- Now structure your goals so that they are more achievable. Break goals down into stages and small steps within those stages. Make the steps realistic, measurable, and achievable steps.
Do You Tear Yourself Down? Develop an Inner Guide Instead of an Inner Critic
Many medical students are highly perfectionistic, which is compatible with achieving high goals. However, it can be draining in situations where being perfect is difficult to achieve. Some students are highly critical and harsh on themselves when this happens, as if they have an inner critic inside who is not aware of how destructive this can be to self-esteem.
Challenge: If you have a harsh Inner Critic, listen for the next time it is active and see if you can be kinder to yourself. Think in terms of talking to yourself as a more benevolent mentor might talk. Try to follow the tips above for providing optimal feedback – to yourself!
Exercise: Use a journal to write down self-criticism and then rewrite it from the perspective of what a more benevolent mentor might say.
Thanking Your Mind: Taking the Power Out of Difficult Thoughts. Illustrates a brief technique from Acceptance and Commitment Therapy. By Dr. Russ Harris. Time: 1 minute 46 seconds.
Personal Mission and Purpose
Having a personal sense of purpose is important for having strength, perseverance, and resilience. Clarify your current understanding of your mission and purpose regularly. Writing it down in a journal can help you refine it. Remember to update it periodically. You can then refer to your written purpose and mission when feeling confused or overwhelmed. It may be helpful to carry it in writing or a symbol of it with you to remind yourself of it.
Personal Challenge Idea: Write your Mission and Purpose for your life and career in a journal for yourself and review it periodically.
Pressures from Family to Perform
Pressure from Parents: Most students in our focus group described pressure from parents and others to perform well adding to the stresses of medical school. Research into medical students who had parents with strong expectations regarding their going to medical school vs. those who did not found that students who had parents with high expectations had more negative attitudes toward medicine as a career after one year of school and to suffer from burnout in year 5 (Griggin and Hu, 2018). What use can you make of this data? Be clear as early as possible about what you want as a career. Counseling is one potential way of getting clearer about whether this is actually the career choice you want.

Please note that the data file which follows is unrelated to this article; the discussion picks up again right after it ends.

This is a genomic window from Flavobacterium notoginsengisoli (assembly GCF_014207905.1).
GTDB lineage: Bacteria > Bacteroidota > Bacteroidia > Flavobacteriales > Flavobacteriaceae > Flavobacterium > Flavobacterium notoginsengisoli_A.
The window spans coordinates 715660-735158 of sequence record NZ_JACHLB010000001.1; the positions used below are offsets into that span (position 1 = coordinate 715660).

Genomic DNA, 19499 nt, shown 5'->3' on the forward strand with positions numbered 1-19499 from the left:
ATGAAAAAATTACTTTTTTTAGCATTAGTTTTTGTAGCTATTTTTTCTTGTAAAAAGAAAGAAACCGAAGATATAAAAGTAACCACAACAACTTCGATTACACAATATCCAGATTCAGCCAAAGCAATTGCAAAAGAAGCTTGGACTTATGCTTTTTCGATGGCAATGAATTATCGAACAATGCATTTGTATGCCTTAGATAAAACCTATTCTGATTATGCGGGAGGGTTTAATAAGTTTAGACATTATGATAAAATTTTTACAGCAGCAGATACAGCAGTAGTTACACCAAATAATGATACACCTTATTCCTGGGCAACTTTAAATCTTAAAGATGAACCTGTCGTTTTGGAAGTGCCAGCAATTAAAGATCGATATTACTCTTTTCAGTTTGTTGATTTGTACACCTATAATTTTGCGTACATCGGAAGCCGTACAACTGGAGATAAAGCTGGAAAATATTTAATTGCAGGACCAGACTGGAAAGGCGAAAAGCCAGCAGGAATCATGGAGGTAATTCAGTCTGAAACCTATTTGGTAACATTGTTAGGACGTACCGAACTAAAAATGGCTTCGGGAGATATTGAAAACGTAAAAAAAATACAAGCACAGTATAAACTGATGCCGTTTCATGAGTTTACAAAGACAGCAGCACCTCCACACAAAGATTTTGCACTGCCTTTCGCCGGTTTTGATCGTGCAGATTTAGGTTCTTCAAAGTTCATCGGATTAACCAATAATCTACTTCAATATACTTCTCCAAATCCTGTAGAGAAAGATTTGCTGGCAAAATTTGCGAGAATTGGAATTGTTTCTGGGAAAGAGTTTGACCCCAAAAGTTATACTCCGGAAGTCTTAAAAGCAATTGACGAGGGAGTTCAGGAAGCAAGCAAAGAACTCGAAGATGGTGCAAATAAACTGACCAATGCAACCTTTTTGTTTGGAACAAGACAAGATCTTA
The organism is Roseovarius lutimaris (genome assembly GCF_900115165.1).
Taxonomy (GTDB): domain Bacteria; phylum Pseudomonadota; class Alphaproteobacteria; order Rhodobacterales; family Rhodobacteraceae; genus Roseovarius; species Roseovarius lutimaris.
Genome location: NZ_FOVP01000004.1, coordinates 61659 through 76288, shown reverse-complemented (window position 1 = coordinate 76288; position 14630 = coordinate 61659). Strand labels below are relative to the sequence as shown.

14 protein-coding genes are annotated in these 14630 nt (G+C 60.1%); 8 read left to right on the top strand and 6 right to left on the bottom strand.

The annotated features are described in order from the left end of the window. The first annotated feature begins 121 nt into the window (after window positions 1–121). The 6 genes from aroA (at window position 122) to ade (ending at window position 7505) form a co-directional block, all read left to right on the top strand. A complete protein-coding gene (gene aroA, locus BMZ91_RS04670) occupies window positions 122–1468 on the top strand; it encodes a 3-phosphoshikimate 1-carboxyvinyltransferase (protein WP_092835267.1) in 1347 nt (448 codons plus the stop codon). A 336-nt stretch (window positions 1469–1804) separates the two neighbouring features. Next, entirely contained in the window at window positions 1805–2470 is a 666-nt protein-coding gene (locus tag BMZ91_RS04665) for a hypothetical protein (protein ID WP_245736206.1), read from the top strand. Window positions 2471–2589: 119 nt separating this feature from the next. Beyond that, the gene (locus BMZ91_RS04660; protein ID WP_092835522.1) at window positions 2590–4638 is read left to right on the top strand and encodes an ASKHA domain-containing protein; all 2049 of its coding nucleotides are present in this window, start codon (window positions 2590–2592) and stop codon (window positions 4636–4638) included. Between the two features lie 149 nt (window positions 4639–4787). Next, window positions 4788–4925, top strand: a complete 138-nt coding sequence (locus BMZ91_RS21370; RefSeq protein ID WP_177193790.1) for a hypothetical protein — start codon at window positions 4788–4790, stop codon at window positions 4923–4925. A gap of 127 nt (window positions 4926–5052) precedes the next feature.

Furthermore, medical students are often asked by family to provide medical opinions and have to explain they cannot do that.
Work (Clinical Training, Studies) – Life Balance
Get used to balancing your training with the rest of your life early in medical school. The challenge to work-life balance has several peaks during medical training:
- Studying for Step 1 exams in 2nd year
- Transition to clinical clerkships
- Workload of residency
Importance of Work Life Balance
We asked several medical students from different schools the most important advice they have for other medical students. They all recommended keeping a “work-life balance” and mentioned the importance of:
- Time management
- Having an efficient and effective study program
- Taking time from studies for enjoying the rest of life.
Tips from Medical Students on Work-Life Balance:
“Start building a routine now so that medical school becomes a new part of your life and does not take over it.“
~4th year medical student
“Managing your physical, emotional, mental, and spiritual well-being is extremely important to your success in medical school. My favorite quote “You cannot pour into an empty cup” says it all. If you do not take care of yourself you cannot help others.”
~2nd year medical student
“Be balanced – Make time to do the things you love to do.“
~4th year medical student
“To look more impressive when it comes time to apply to a residency, you may want to join certain groups, shadow a specialist, volunteer at a free clinic, become a student leader, or help in a research lab. However, you will burn out if you try to do too many of these. Find out from 4th-year students or residents which extra activities matter most.“
~2nd year medical student
The following topics describe ways to balance your studies and clinical training with the rest of your life.
- Time Management
- Study Tips – Optimizing Your Studies While Maintaining a Work-Life Balance
- Play, Interests, and Entertainment
- Balancing Family and Medical School